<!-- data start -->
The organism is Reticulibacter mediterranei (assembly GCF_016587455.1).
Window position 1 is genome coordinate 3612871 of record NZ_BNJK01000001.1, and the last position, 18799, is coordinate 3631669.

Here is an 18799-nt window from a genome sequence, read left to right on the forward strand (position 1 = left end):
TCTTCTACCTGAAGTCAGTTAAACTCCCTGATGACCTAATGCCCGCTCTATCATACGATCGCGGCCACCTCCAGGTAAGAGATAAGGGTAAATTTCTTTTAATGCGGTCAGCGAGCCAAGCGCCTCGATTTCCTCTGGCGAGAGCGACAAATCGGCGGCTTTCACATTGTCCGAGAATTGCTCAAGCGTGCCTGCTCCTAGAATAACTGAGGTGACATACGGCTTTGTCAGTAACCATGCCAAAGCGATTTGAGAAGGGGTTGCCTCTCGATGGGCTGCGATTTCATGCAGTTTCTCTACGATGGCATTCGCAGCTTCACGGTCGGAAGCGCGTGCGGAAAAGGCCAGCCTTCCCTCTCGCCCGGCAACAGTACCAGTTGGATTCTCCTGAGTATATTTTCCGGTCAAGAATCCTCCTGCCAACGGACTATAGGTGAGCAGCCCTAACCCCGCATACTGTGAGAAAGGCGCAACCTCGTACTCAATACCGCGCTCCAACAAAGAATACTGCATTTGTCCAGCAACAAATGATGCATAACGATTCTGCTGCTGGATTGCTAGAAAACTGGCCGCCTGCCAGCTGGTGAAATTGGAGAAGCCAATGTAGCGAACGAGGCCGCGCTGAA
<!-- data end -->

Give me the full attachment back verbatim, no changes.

The organism is Reticulibacter mediterranei (assembly GCF_016587455.1).
Window position 1 is genome coordinate 3612871 of record NZ_BNJK01000001.1, and the last position, 18799, is coordinate 3631669.

Here is an 18799-nt window from a genome sequence, read left to right on the forward strand (position 1 = left end):
TCTTCTACCTGAAGTCAGTTAAACTCCCTGATGACCTAATGCCCGCTCTATCATACGATCGCGGCCACCTCCAGGTAAGAGATAAGGGTAAATTTCTTTTAATGCGGTCAGCGAGCCAAGCGCCTCGATTTCCTCTGGCGAGAGCGACAAATCGGCGGCTTTCACATTGTCCGAGAATTGCTCAAGCGTGCCTGCTCCTAGAATAACTGAGGTGACATACGGCTTTGTCAGTAACCATGCCAAAGCGATTTGAGAAGGGGTTGCCTCTCGATGGGCTGCGATTTCATGCAGTTTCTCTACGATGGCATTCGCAGCTTCACGGTCGGAAGCGCGTGCGGAAAAGGCCAGCCTTCCCTCTCGCCCGGCAACAGTACCAGTTGGATTCTCCTGAGTATATTTTCCGGTCAAGAATCCTCCTGCCAACGGACTATAGGTGAGCAGCCCTAACCCCGCATACTGTGAGAAAGGCGCAACCTCGTACTCAATACCGCGCTCCAACAAAGAATACTGCATTTGTCCAGCAACAAATGATGCATAACGATTCTGCTGCTGGATTGCTAGAAAACTGGCCGCCTGCCAGCTGGTGAAATTGGAGAAGCCAATGTAGCGAACGAGGCCGCGCTGAA